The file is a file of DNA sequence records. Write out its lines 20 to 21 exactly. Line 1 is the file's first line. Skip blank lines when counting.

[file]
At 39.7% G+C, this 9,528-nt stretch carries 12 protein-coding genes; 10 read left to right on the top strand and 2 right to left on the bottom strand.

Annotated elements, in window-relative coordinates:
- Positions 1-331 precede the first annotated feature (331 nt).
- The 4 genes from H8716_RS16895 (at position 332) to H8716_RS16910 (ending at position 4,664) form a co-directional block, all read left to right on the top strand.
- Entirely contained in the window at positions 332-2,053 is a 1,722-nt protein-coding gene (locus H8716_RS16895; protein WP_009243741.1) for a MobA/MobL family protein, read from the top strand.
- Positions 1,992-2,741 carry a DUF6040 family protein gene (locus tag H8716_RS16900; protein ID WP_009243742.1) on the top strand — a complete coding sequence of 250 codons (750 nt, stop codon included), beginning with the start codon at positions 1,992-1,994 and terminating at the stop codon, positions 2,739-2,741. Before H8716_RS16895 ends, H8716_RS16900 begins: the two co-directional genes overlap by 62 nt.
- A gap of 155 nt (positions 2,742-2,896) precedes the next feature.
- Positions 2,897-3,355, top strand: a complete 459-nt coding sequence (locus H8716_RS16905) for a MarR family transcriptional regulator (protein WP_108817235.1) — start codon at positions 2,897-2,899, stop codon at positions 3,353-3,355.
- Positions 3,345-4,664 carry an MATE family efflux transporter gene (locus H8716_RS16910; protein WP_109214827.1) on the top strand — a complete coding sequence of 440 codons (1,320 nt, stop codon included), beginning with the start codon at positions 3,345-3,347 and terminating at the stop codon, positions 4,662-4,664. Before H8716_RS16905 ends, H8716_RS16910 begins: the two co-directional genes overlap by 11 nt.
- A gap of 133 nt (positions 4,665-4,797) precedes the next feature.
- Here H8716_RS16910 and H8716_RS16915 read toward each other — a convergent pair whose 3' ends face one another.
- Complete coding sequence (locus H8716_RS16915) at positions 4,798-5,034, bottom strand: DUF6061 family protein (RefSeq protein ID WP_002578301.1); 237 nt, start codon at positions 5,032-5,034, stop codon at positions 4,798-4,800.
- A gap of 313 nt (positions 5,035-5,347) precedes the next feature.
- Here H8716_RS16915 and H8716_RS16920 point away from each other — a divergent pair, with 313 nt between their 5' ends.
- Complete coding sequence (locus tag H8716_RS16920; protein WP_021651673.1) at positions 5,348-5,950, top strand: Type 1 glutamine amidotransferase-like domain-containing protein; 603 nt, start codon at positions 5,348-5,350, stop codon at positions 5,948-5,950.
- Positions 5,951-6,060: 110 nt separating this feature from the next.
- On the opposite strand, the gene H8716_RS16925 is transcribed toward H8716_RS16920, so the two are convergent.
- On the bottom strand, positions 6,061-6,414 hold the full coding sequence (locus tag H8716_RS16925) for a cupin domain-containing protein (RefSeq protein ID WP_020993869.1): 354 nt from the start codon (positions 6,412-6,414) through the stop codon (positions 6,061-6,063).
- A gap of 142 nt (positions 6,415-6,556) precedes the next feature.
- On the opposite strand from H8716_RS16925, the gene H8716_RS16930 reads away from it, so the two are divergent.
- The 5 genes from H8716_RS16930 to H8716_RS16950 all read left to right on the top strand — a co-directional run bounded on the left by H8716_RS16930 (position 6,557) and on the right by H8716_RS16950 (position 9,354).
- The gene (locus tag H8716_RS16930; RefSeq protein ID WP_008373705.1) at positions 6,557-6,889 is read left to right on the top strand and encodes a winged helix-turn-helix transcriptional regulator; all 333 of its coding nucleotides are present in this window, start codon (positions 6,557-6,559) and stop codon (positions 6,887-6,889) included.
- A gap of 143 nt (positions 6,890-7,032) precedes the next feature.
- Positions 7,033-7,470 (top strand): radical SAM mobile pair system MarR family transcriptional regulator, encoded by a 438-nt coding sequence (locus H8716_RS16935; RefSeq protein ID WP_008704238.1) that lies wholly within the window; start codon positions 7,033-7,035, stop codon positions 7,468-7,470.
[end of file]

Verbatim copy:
- On the opposite strand from H8716_RS16925, the gene H8716_RS16930 reads away from it, so the two are divergent.
- The 5 genes from H8716_RS16930 to H8716_RS16950 all read left to right on the top strand — a co-directional run bounded on the left by H8716_RS16930 (position 6,557) and on the right by H8716_RS16950 (position 9,354).